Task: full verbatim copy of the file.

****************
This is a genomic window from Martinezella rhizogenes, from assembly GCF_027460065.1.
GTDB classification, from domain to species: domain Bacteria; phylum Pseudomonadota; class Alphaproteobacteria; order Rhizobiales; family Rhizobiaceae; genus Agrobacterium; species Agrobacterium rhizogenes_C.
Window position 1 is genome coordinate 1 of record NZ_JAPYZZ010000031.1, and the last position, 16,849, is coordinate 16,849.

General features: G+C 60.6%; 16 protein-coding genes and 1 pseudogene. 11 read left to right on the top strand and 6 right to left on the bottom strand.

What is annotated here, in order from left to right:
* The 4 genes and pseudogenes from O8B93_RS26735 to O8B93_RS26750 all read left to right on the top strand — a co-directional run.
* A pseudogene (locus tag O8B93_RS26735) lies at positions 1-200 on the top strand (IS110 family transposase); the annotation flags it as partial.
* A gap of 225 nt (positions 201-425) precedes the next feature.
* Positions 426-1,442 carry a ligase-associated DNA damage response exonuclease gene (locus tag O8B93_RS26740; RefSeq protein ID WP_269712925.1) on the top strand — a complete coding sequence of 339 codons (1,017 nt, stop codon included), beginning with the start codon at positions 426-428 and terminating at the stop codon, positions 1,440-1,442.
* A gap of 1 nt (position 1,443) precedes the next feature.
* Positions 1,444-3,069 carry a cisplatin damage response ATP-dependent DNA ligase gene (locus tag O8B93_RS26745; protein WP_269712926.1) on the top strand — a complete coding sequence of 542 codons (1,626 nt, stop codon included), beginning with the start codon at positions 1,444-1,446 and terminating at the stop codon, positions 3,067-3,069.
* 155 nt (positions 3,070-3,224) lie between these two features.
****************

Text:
This is a genomic window from Martinezella rhizogenes, from assembly GCF_027460065.1.
GTDB classification, from domain to species: domain Bacteria; phylum Pseudomonadota; class Alphaproteobacteria; order Rhizobiales; family Rhizobiaceae; genus Agrobacterium; species Agrobacterium rhizogenes_C.
Window position 1 is genome coordinate 1 of record NZ_JAPYZZ010000031.1, and the last position, 16,849, is coordinate 16,849.

General features: G+C 60.6%; 16 protein-coding genes and 1 pseudogene. 11 read left to right on the top strand and 6 right to left on the bottom strand.

What is annotated here, in order from left to right:
* The 4 genes and pseudogenes from O8B93_RS26735 to O8B93_RS26750 all read left to right on the top strand — a co-directional run.
* A pseudogene (locus tag O8B93_RS26735) lies at positions 1-200 on the top strand (IS110 family transposase); the annotation flags it as partial.
* A gap of 225 nt (positions 201-425) precedes the next feature.
* Positions 426-1,442 carry a ligase-associated DNA damage response exonuclease gene (locus tag O8B93_RS26740; RefSeq protein ID WP_269712925.1) on the top strand — a complete coding sequence of 339 codons (1,017 nt, stop codon included), beginning with the start codon at positions 426-428 and terminating at the stop codon, positions 1,440-1,442.
* A gap of 1 nt (position 1,443) precedes the next feature.
* Positions 1,444-3,069 carry a cisplatin damage response ATP-dependent DNA ligase gene (locus tag O8B93_RS26745; protein WP_269712926.1) on the top strand — a complete coding sequence of 542 codons (1,626 nt, stop codon included), beginning with the start codon at positions 1,444-1,446 and terminating at the stop codon, positions 3,067-3,069.
* 155 nt (positions 3,070-3,224) lie between these two features.